Questions You Should Ask Your Doctor About Your Medication

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In the last 10 years of my experience as a practicing neurologist, I can honestly say that I may have helped just as many people if not more by taking them off medication as I have by putting them on medication.   Unfortunately, far too often I see patients in my office who don’t even know what medications they are on or why they are on them.   Medications are chemical substances with both short-term and long-term side effects which can lead to significant health problems.   Arm yourself with information regarding your medications and ask your doctor questions!  Here’s a list of 5 questions you can ask your doctor about your medications before your next visit.

1.  Is this medication treating my actual problem or just my symptoms?

Doctors use medication for three different purposes: to reduce symptoms you currently have, to prevent certain medical conditions from happening, or to actually cure you of the problem you have.  Why is this important to know?  Well if the medication is being prescribed for the sole purpose of controlling symptoms it may not be necessary.  A medication called gabapentin or Neurontin that neurologists often use to treat pain associated with neuropathy is an excellent example.  I have seen many patients in my office who believe that because they were diagnosed with neuropathy, they have to take gabapentin.  They are under the false impression that the medication will treat the neuropathy itself.  I sometimes see patients who are on gabapentin for their neuropathy who complained of little to no pain at all.  This is especially unfortunate if the patient has also gained weight or developed other common side effects from this particular medication.

2.  How do I know if this medication is still working?

This question is primarily relevant if the medication being prescribed is intended to only reduce symptoms.  Several times I have seen patients continue to be on medications used to the reduce the frequency and intensity of headaches despite going years with mild, infrequent headaches.   The reason the headaches are mild and infrequent is not necessarily because the medication is working.   There are many reasons why chronic headaches can improve without medications.  Physicians should constantly be reassessing the need for medications used for symptomatic management only.  In my practice, if I am unsure a medication is effectively controlling symptoms, I always consider slowly tapering the medication off to confirm.  Many times, I find that the medication is no longer necessary or the medication was having such a minimal effect that it was no longer worth prescribing.

3.  Are there any contraindications to taking this medication?

It is very important that your physician is aware of any medication you are on including any over-the counter medications as well as all medical conditions you have prior to prescribing any medication.  The reason for this is because there may be a reason you shouldn’t be prescribed a certain medication.  Because office visits are often 15 minutes or less, sometimes important information is not communicated.  It could only help you to ask about contraindications to the medication prescribed.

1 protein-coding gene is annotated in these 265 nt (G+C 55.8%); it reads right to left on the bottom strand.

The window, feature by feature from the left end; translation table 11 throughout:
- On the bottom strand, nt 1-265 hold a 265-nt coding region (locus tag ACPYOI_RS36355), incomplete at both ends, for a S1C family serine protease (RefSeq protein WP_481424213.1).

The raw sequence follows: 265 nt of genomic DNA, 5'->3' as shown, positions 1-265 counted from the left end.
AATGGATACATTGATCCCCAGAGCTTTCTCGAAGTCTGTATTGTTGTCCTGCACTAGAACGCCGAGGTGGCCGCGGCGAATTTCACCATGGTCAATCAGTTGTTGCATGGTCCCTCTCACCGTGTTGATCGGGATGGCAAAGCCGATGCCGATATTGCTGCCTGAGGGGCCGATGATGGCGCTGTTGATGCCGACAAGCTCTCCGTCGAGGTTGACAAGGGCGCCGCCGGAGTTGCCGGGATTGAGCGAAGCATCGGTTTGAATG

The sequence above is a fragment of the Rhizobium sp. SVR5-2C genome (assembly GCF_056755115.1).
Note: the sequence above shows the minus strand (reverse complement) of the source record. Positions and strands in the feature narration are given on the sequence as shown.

4.  What are the short and long-term side effects of this medication?

There are common side effects to ALL medications.  Many times these side effects dissipate after a few days of being on a medication or are not experienced at all.   Your local pharmacist may also be a very good resource for this particular question.  Long-term side effects can creep upon you slowly and leave both you and your physician unaware of the connection between your drug-induced symptoms and the medication.   Recently I saw a patient in my office who had been on Reglan for 5 years due to her stomach’s inability to empty it contents properly.  Reglan is a medication that is very often used to treat nausea and can also help with increasing gastric motility.  When I saw her in my office, she was moving very slowly, had slurred speech and a very pronounced tremor in her upper extremities.  These symptoms had a very gradual onset and progressed slowly over 5 years.  Fortunately, they were completely reversible once the Reglan was discontinued.

It is important to note here that as we age medications can affect us differently.  You may begin to tolerate a medication less as you age due to changes in body weight or the ability to metabolize the drug.  Medications therefore very often need to be reduced or discontinued for this reason.  You can read more information regarding this topic on Medscape.

5.  What are my other options, if any?

Unfortunately with many conditions, medication management may be the only therapeutic option.  However, as in the case of pain and headaches, there are definitely plenty of ways to manage medical problems in non-pharmacological ways.   Headaches, for example, can be treated conservatively and aggressively without the use of medications.  Conservative approaches include biofeedback therapy, avoidance of dietary triggers, trigger point massages, and exercise.  Interventional approaches include procedures such as peripheral nerve blocks, Botox injections, and occipital nerve stimulation.

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